Angel hair can weave together among the pellets, causing clumping or bridging in the cone-shaped base of the receiver, preventing the smooth flow of pellets through the receiver. The receiver doesn’t empty properly and, especially when level sensing is used as the trigger for the next loading cycle, the receiver stops calling for more resin and whatever process it is feeding will be starved material, eventually shutting down the operation.

In the Discharge Valve

Another problem angel hair can cause is fouling of the discharge valve. Every receiver has a discharge valve that must be closed so that vacuum builds, drawing material into the line and ultimately to the receiver.

Once the vacuum is shut off, the valve opens to discharge the resin to the processing machine or whatever the receiver is feeding. However, if there is angel hair in the pelletized material, it can get hung up on the valve and prevent it from operating properly.

This can happen regardless of what kind of valve – whether a gravity operated flap, positive discharge valve, knife gate etc. – is involved, and when it does, the valve cannot close properly. This, in turn, creates a vacuum leak that, again, reduces conveying efficiency or prevents conveying totally.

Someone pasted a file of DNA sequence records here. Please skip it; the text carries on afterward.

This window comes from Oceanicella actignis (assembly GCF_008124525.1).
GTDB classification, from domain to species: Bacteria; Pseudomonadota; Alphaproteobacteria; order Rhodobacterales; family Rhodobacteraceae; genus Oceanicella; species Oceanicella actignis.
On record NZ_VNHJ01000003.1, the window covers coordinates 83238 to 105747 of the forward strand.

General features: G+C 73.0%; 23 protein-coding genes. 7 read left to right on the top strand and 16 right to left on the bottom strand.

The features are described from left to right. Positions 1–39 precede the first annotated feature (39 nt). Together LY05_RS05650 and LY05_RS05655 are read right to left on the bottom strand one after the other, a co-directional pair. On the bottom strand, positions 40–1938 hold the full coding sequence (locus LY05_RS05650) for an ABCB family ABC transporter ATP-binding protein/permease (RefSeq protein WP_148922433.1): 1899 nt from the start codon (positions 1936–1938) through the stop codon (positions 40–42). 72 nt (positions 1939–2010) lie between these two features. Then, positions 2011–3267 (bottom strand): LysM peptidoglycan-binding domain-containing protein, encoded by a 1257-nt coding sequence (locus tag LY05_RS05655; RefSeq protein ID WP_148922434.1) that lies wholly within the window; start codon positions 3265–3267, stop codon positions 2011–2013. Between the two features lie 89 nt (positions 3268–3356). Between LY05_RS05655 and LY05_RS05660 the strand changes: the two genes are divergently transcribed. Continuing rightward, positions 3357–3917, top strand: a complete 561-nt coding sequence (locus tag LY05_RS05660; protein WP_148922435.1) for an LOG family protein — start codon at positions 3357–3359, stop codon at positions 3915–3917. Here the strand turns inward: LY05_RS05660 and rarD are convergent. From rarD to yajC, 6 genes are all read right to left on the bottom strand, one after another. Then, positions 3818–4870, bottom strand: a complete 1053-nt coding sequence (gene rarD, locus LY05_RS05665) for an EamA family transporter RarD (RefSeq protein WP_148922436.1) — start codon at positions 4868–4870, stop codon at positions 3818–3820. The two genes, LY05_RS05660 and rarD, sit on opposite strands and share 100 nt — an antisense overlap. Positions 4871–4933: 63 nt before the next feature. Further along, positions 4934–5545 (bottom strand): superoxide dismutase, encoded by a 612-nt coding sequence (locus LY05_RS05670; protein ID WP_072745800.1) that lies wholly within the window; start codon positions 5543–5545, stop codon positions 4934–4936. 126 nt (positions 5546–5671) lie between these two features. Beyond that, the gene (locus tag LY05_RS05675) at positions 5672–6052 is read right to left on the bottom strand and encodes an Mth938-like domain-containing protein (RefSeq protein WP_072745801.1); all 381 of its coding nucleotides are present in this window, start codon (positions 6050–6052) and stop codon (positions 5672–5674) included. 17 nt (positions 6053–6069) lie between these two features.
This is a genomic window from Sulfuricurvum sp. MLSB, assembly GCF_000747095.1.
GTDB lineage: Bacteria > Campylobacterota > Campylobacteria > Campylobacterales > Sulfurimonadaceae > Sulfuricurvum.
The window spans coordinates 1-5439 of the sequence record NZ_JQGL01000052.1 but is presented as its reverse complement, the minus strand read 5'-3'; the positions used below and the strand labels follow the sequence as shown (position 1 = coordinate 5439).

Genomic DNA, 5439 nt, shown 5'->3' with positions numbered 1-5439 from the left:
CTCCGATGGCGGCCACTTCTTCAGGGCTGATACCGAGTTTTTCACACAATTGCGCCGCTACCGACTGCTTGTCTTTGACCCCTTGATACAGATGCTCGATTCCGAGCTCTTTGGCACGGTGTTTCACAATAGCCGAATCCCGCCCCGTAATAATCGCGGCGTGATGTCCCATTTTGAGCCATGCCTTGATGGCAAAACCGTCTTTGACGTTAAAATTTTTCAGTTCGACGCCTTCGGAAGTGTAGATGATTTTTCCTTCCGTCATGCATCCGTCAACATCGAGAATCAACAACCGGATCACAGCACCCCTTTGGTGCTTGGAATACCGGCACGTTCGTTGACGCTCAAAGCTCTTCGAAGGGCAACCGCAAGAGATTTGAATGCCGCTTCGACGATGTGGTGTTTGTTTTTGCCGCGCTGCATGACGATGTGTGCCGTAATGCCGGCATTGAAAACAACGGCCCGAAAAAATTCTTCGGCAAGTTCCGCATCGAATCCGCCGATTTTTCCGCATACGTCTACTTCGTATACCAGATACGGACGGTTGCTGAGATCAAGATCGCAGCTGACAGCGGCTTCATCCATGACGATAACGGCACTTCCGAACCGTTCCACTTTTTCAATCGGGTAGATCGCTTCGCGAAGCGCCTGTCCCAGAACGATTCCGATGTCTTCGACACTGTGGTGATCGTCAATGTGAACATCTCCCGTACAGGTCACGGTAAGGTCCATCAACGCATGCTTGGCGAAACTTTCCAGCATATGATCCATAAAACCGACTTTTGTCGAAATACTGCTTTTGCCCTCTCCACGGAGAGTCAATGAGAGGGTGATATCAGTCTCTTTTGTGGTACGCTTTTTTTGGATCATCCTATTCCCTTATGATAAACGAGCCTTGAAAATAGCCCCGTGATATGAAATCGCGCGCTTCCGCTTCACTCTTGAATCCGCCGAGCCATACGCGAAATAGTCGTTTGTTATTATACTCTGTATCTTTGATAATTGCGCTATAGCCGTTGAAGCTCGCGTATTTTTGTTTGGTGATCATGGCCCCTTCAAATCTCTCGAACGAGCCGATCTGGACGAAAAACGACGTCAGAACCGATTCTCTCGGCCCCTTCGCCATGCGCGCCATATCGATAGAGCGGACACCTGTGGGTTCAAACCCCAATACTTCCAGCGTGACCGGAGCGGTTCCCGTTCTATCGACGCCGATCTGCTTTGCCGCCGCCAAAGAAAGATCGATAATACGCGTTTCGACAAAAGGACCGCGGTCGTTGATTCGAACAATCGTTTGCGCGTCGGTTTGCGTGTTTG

Angel Hair in Blender Hoppers

From the receiver, resin may be delivered to a blender where more problems can occur. Blenders store material in hoppers or bins which, like the receivers, usually discharge via gravity through a valve.

Here there is no vacuum-leak problem because the hoppers are not under vacuum, but angel hair certainly can cause bridging that disrupts the flow of material into the weigh hopper or mixing chamber.

The problem is especially acute in volumetric blenders, where accuracy depends on the consistent flow of material over time. But even gravimetric blenders, which weigh each dispense for accuracy and automatically try to compensate for variations in the amount of resin dispensed, can still suffer performance and blend-uniformity issues.

If the amount angel hair in the mix varies randomly – as it usually does – the system has difficulty finding an equilibrium that ensures consistent, accurate blend.

Mixing Chamber Maintenance

Another blender problem occurs when angel hair makes it into the mixing chamber. Here, it can get tangled around the mixing shaft and blades, accumulating until it begins to affect mixing performance and potentially reduce the volume of the mixer.

When the chamber can no longer accommodate the material being fed to it, the system alarms and eventually shuts down, and maintenance personnel need to physically clean out buildup of angel hair.

Drying Issues

Dryers are set up to handle pelletized material, and critical to end product quality are the even flow of resin through the hopper, along with precisely controlled temperature, air flow and dewpoint.

If angel hair is mixed in with the pellets, it can cause material flow problems–just as it does in blenders–so that some pellets move faster through the hopper and drying time is inconsistent. Angel hair can fill in the spaces between pellets, disrupting the flow of hot and dry air that is needed to dry the plastic properly.

Finally, the lower-bulk-density angel hair can be overdried or even burned in the hopper.

End of the Line